The Iraqis backed down and ultimately Arab League forces replaced the British in Kuwait. Nasser’s friend and mouthpiece Muhammad Heikal wrote in an article in Al-Ahram, the widely circulated Cairo daily, “The original Suez symbolized the victorious struggle for Arab rights but Qasim had, by threatening a small Arab country which had just become independent, produced the incredible situation wherein Saudi and Kuwaiti troops were standing shoulder to shoulder with British Imperialists who had returned with no bloodshed and no shots fired facing an Arab army.” London and the Kuwaitis received an additional benefit. Nasser had refused to recognize Kuwait because of its relationship with Britain. Now, with Egyptian troops guarding Kuwait against an Iraqi invasion, recognition was forthcoming.
As for Qasim, this failure fatally weakened his already deteriorating position. Iraqi nationalists, Nasserists, and Ba‘thists plotters finally caught up with him in February 1963. He was summarily executed along with his closest supporters. The nationalists and Ba‘thists utterly destroyed the Iraqi Communist Party in a bloodbath that exceeded that of Mosul in 1959. As Batatu stated, “The Communists fought as only men could fight who knew that no mercy was to be looked for in defeat.”10 King Husayn of Jordan stated that he knew “for a certainty” that the coup had the support of US intelligence. With reference to this last statement, the entire US government supported the coup, but that is different from having a direct hand in it. While the US did not actively participate in the coup, Washington certainly encouraged those opposed to Qasim, particularly through the auspices of his nemesis on the Nile, Nasser. This support and encouragement caused one Ba‘thist to comment later that the Ba‘th came to power “on the backs of the Americans.” As with all overstatements, this one contains at least a grain of truth. In the end, Eisenhower and even Nixon got exactly what they had wanted without overt intervention.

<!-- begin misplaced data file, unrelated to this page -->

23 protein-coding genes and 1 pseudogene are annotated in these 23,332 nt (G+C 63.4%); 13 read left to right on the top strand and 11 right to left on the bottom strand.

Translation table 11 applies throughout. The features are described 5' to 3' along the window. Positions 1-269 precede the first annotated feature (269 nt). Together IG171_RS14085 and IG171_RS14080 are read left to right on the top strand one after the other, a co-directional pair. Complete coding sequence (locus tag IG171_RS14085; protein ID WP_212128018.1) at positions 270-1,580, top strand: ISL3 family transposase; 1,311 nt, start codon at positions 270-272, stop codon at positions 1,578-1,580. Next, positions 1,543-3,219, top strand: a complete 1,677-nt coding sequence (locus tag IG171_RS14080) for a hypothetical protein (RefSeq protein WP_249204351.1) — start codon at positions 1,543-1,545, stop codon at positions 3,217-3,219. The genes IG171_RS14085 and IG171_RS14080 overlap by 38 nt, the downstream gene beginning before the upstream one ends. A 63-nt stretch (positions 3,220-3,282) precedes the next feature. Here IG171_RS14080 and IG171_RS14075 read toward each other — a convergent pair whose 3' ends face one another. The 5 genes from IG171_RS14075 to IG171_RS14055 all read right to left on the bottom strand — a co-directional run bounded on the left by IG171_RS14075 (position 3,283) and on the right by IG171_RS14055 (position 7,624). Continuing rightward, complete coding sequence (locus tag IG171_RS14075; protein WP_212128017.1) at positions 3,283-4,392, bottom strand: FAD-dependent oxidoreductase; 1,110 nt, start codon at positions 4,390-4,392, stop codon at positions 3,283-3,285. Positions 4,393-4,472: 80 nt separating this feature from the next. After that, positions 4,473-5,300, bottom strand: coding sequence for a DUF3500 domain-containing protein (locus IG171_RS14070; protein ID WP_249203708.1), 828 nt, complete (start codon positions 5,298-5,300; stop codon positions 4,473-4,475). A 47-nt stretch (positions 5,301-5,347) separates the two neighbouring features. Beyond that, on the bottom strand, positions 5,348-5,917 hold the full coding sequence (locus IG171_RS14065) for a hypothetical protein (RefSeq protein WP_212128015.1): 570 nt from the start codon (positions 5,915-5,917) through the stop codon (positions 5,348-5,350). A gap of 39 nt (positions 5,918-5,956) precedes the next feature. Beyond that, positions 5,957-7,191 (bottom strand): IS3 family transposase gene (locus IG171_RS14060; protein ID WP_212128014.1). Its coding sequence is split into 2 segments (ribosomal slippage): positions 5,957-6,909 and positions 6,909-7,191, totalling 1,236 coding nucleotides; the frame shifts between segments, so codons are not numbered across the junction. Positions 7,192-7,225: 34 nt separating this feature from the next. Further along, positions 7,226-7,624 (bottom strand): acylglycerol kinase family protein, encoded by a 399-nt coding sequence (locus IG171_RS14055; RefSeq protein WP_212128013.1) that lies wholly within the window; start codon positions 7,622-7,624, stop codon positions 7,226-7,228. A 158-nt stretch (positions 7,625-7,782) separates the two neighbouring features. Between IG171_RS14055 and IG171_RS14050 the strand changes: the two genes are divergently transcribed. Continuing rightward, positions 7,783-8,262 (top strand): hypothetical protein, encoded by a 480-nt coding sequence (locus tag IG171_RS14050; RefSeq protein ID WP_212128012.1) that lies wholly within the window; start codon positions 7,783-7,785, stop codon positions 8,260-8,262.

One can only speculate about what might have ensued in 1959 if a president, inexperienced in foreign and military affairs and unduly influenced by an ideologically driven vice president, had intervened in Iraq — but then again we may have a pretty good idea. Luckily, Eisenhower knew more than a little about the military, launching invasions, occupying countries, choosing and listening to good advisors, and balancing the interests of the United States. The President also represented the best in the American conservative tradition of a pragmatic, risk-adverse foreign policy and fiscal responsibility. History may not repeat itself but a truly informed, conservative appraisal of historical precedence in this case would have been instructive. As for the British, Macmillan knew what London had created in Iraq and opted to avoid intervention. In 1926, Winston Churchill, the Chancellor of the Exchequer and arguably the creator of Iraq, faced with the bill for the British occupation, grumbled, “I hate Iraq, I wish we had never gone to the place.” He compared staying in Iraq to “living on an ungrateful volcano.” In 1958 and 1959, an American President at a political low-point decided that intervention in Iraq had to truly be a last resort. For 45 years, Eisenhower’s judgment stood as policy. Even with the provocation of Kuwait 1990, the US avoided overt intervention in Iraq. It was frustrating — particularly given the American urge to do something and to fix things, but what was Eisenhower’s real alternative? We now have an idea.
1. “Policy in the Middle East, CAE Shuckburgh to FO for distribution,” August 24, 1958, Public Records Office (PRO), FO371/132545, p. 7.
2. “Telegram from British Embassy Baghdad (Trevelyan) to FO,” April 28, 1959, No. 429 (Eq1071/21), PRO, FO 371/140957, p. 1.
3. “Policy in the Middle East, CAE Shuckburgh to FO for distribution,” August 24, 1958, Public Records Office (PRO), FO371/132545, p. 2.
4. “Policy in the Middle East, CAE Shuckburgh to FO for distribution,” August 24, 1958, Public Records Office (PRO), FO371/132545, p. 5.
5. Allen Dulles Briefing on the Middle East Situation,” July 22, 1958, Executive Sessions of the Senate Foreign Relations Committee, Volume X, p. 572.
6. “Telegram from US Embassy Baghdad (Jernegan) to WDC, March 26, 1959, No. 2758, Part 1,” DDE Library, PPDDE, Office of the Staff Secretary, Box 8, Section II, pp. 1-2.
7. “Memorandum John A. Calhoun, Executive Secretariat, DOS, Office of the Staff Secretary to General Andrew Goodpaster, White House,” April 15, 1959, DDEL, PPDDE, Office of Staff Secretary, Box 8, pp. 4-5.
8. Robert Stephens, Nasser, A Political Biography (New York: Simon & Schuster, 1971), p. 309.
9. “Discussion at the 402nd Meeting of the NSC,” April 17, 1959, DDEL, DDEPP, Ann Whitman Files, NSC Series, Box 11, pp. 1, 8-11. Also see FRUS, Iraq 1958.
10. Batatu, Old Social Classes, pp. 982-987.